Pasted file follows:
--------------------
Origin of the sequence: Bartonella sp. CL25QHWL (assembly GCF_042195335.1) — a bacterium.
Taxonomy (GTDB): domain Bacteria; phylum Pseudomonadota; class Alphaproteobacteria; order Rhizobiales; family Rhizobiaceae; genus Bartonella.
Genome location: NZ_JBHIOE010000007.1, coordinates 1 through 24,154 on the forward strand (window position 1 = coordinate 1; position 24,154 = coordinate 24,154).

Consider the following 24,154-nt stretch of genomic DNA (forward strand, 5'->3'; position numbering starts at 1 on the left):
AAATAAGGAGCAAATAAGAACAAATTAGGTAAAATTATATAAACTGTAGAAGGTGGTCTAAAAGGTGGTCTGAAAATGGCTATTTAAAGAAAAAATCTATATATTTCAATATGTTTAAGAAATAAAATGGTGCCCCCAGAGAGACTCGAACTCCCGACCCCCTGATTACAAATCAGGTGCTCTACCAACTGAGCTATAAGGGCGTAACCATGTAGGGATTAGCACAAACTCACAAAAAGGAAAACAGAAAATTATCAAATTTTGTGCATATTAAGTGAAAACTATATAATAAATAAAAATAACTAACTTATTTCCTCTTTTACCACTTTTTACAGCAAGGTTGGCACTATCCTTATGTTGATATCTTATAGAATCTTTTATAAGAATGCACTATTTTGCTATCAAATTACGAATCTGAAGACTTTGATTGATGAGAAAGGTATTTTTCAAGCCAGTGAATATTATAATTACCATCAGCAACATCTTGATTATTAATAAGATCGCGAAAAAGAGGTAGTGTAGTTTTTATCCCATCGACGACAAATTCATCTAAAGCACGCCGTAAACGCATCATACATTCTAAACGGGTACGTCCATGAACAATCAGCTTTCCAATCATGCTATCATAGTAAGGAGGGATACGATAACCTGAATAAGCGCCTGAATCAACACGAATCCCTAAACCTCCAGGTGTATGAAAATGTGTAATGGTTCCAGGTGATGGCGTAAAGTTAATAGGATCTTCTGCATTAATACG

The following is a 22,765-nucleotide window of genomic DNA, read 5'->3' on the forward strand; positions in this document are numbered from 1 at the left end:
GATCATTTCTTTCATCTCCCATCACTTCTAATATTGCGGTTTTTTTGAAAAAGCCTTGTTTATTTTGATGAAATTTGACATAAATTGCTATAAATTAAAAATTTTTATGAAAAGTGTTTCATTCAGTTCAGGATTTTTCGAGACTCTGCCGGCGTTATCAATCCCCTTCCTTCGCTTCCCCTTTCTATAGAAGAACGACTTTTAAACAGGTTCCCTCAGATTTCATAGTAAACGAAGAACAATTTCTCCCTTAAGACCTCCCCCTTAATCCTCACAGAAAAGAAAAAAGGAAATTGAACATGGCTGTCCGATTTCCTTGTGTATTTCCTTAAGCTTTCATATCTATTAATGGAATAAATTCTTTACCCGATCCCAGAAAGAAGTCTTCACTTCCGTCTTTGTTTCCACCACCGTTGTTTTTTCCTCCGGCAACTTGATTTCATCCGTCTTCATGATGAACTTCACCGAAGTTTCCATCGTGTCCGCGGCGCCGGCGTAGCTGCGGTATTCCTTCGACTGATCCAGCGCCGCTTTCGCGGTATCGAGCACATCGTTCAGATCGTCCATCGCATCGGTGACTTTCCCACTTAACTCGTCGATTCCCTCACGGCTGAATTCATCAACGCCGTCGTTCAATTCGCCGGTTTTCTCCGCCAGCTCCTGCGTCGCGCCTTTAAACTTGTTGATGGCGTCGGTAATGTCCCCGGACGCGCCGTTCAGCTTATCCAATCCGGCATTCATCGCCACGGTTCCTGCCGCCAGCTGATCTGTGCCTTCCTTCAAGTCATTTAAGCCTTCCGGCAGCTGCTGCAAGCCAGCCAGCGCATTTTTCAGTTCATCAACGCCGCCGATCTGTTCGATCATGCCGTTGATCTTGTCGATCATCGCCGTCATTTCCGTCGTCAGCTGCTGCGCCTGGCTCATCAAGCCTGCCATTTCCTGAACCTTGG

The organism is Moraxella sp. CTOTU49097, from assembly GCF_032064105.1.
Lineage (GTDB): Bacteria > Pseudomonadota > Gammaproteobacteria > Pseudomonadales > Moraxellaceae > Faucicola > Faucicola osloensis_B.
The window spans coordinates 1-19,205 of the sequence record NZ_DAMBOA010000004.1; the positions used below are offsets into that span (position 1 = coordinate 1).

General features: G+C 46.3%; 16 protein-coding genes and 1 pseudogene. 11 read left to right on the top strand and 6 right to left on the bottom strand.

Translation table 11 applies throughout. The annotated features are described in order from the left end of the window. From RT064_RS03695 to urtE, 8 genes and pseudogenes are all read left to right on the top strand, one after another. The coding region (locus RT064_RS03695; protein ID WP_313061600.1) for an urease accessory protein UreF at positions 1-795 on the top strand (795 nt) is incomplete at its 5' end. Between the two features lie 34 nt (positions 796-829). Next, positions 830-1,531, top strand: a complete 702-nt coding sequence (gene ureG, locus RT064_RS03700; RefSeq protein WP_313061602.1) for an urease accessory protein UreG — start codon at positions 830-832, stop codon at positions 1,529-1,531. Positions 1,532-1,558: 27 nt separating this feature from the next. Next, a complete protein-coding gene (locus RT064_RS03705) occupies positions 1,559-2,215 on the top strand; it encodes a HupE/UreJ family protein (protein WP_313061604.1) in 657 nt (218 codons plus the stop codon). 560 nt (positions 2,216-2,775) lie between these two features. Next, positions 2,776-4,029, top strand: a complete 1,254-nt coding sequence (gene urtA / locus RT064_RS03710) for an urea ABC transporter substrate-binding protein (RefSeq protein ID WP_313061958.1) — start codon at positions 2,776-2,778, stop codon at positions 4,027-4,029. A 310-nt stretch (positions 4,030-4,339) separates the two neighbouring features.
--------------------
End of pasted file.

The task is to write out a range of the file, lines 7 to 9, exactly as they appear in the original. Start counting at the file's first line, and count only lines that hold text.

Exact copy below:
GATCATTTCTTTCATCTCCCATCACTTCTAATATTGCGGTTTTTTTGAAAAAGCCTTGTTTATTTTGATGAAATTTGACATAAATTGCTATAAATTAAAAATTTTTATGAAAAGTGTTTCATTCAGTTCAGGATTTTTCGAGACTCTGCCGGCGTTATCAATCCCCTTCCTTCGCTTCCCCTTTCTATAGAAGAACGACTTTTAAACAGGTTCCCTCAGATTTCATAGTAAACGAAGAACAATTTCTCCCTTAAGACCTCCCCCTTAATCCTCACAGAAAAGAAAAAAGGAAATTGAACATGGCTGTCCGATTTCCTTGTGTATTTCCTTAAGCTTTCATATCTATTAATGGAATAAATTCTTTACCCGATCCCAGAAAGAAGTCTTCACTTCCGTCTTTGTTTCCACCACCGTTGTTTTTTCCTCCGGCAACTTGATTTCATCCGTCTTCATGATGAACTTCACCGAAGTTTCCATCGTGTCCGCGGCGCCGGCGTAGCTGCGGTATTCCTTCGACTGATCCAGCGCCGCTTTCGCGGTATCGAGCACATCGTTCAGATCGTCCATCGCATCGGTGACTTTCCCACTTAACTCGTCGATTCCCTCACGGCTGAATTCATCAACGCCGTCGTTCAATTCGCCGGTTTTCTCCGCCAGCTCCTGCGTCGCGCCTTTAAACTTGTTGATGGCGTCGGTAATGTCCCCGGACGCGCCGTTCAGCTTATCCAATCCGGCATTCATCGCCACGGTTCCTGCCGCCAGCTGATCTGTGCCTTCCTTCAAGTCATTTAAGCCTTCCGGCAGCTGCTGCAAGCCAGCCAGCGCATTTTTCAGTTCATCAACGCCGCCGATCTGTTCGATCATGCCGTTGATCTTGTCGATCATCGCCGTCATTTCCGTCGTCAGCTGCTGCGCCTGGCTCATCAAGCCTGCCATTTCCTGAACCTTGG

The organism is Moraxella sp. CTOTU49097, from assembly GCF_032064105.1.
Lineage (GTDB): Bacteria > Pseudomonadota > Gammaproteobacteria > Pseudomonadales > Moraxellaceae > Faucicola > Faucicola osloensis_B.